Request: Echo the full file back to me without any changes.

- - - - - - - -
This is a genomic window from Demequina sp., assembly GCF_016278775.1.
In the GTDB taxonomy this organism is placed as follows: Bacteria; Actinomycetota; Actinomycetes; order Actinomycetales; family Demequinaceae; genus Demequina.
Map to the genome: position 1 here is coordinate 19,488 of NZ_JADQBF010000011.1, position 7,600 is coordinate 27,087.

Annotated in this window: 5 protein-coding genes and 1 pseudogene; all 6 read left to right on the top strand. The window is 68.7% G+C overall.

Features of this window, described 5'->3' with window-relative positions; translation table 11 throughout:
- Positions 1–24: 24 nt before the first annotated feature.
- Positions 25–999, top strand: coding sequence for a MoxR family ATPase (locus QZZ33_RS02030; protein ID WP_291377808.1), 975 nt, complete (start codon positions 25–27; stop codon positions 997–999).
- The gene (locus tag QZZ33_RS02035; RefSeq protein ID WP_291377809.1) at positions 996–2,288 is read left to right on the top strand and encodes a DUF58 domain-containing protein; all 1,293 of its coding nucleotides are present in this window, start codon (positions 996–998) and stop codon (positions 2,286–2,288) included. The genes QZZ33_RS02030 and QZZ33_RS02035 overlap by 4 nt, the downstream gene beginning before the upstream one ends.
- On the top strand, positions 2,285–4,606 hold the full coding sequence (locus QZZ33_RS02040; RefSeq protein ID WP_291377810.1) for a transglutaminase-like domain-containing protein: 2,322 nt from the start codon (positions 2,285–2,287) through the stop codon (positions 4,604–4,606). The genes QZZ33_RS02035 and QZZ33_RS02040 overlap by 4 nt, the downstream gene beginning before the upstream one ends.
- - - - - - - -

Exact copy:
This is a genomic window from Demequina sp., assembly GCF_016278775.1.
In the GTDB taxonomy this organism is placed as follows: Bacteria; Actinomycetota; Actinomycetes; order Actinomycetales; family Demequinaceae; genus Demequina.
Map to the genome: position 1 here is coordinate 19,488 of NZ_JADQBF010000011.1, position 7,600 is coordinate 27,087.

Annotated in this window: 5 protein-coding genes and 1 pseudogene; all 6 read left to right on the top strand. The window is 68.7% G+C overall.

Features of this window, described 5'->3' with window-relative positions; translation table 11 throughout:
- Positions 1–24: 24 nt before the first annotated feature.
- Positions 25–999, top strand: coding sequence for a MoxR family ATPase (locus QZZ33_RS02030; protein ID WP_291377808.1), 975 nt, complete (start codon positions 25–27; stop codon positions 997–999).
- The gene (locus tag QZZ33_RS02035; RefSeq protein ID WP_291377809.1) at positions 996–2,288 is read left to right on the top strand and encodes a DUF58 domain-containing protein; all 1,293 of its coding nucleotides are present in this window, start codon (positions 996–998) and stop codon (positions 2,286–2,288) included. The genes QZZ33_RS02030 and QZZ33_RS02035 overlap by 4 nt, the downstream gene beginning before the upstream one ends.
- On the top strand, positions 2,285–4,606 hold the full coding sequence (locus QZZ33_RS02040; RefSeq protein ID WP_291377810.1) for a transglutaminase-like domain-containing protein: 2,322 nt from the start codon (positions 2,285–2,287) through the stop codon (positions 4,604–4,606). The genes QZZ33_RS02035 and QZZ33_RS02040 overlap by 4 nt, the downstream gene beginning before the upstream one ends.